In PM's constituency, Muslim weavers hope for progress

Muslims, who comprise 20 per cent of the population in Modi's constituency, appear to be solidly behind the SP-Congress alliance, virtually ruling out any serious split in their ranks on March 8.

Published: 05th March 2017 02:28 PM  |   Last Updated: 05th March 2017 05:28 PM   |  A+A-

Prime Minister Narendra Modi (Photo | PTI)

Prime Minister Narendra Modi (File | PTI)


VARANASI: Muslims turned out in large numbers as Prime Minister Narendra Modi's roadshow passed through their localities here but the goodwill gesture may not translate into votes for BJP candidates in his parliamentary seat.

"Hamare Prime Minister hain. Banaras taraqqi karega to hum bhi karengein. Lekin BJP wale humein pasand nahi karte. (He is our prime minister. If Vanarasi progresses, so will we; but the BJP does not like us), says Rafiq Ahmed, a septuagenarian trader in Madanpura.

Muslims, comprising 20 per cent of total voters, appear to be solidly behind the Samajwadi Party-Congress alliance here, virtually ruling out any serious split in their ranks on March 8, when the city goes to the polls.

A division in Muslims votes in 2012 played a role in the BJP's win in all three Assembly seats falling in the city. Asked if they would vote for Modi, some youths shot back, "How many Muslims have been fielded by the BJP in UP? Zero! We are 20 per cent in the state but not seen good enough even for one of the 403 seats. Why should we vote for him?"

If some Muslims give credit to the Prime Minister for launching developmental schemes aimed at Varanasi and increased cleanliness, there is also lot of resentment in the community over demonetisation, which has especially hit hard the weaving community, comprising mostly Muslims.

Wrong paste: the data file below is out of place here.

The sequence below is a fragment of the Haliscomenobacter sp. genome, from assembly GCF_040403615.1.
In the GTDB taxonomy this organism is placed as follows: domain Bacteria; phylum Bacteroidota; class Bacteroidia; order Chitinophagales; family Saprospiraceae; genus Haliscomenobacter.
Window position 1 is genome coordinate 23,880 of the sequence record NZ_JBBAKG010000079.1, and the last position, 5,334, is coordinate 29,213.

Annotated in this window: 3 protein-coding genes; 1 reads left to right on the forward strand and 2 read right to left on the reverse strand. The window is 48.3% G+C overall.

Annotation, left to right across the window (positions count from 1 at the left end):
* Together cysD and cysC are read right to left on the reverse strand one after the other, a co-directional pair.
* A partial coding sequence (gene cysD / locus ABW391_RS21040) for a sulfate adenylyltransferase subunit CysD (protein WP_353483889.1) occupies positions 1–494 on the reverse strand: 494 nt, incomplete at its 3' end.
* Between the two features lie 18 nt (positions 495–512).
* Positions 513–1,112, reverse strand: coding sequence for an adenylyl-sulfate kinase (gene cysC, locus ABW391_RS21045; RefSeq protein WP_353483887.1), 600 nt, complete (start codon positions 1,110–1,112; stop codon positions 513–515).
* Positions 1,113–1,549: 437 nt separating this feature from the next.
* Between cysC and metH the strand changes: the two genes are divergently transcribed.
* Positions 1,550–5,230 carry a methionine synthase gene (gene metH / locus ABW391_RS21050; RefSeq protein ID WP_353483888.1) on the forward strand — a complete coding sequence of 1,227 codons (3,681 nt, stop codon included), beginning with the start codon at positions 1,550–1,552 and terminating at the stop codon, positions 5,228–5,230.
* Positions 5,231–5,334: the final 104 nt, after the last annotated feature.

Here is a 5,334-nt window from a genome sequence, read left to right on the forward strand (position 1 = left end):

Abdul Rauf, a noted handloom dealer, is disappointed over Modi's handling of weavers' concerns but says he continues to have hope in him.

With their Banarasi sarees having lost sheen post note ban, many weavers express their unhappiness with the BJP's policies. Besides, there are old fault lines, including the party's Hindutva pitch, that deeply divide the community and the saffron outfit.

Zubair Ahmed (26) says in a lighter vein that even if some of them vote for the party, nobody will believe them.

He says he knew friends who had voted for the BJP in the 2014 Lok Sabha polls when Modi contested from here. "Our non-Muslim friends laughed when we told them."

Rafiq Ahmed says it is after a long time that Muslims are united in supporting one candidate (SP-Congress nominees) in Varanasi as they used to be divided between these two parties, who always contested separately.

The combined votes of the SP and the Congress were more than the winning BJP candidates' in two of the three seats and it could be a reason that the saffron party deployed its top leaders, including several Union ministers, in holding small and big public events targeting different sections of people.

(With PTI inputs)


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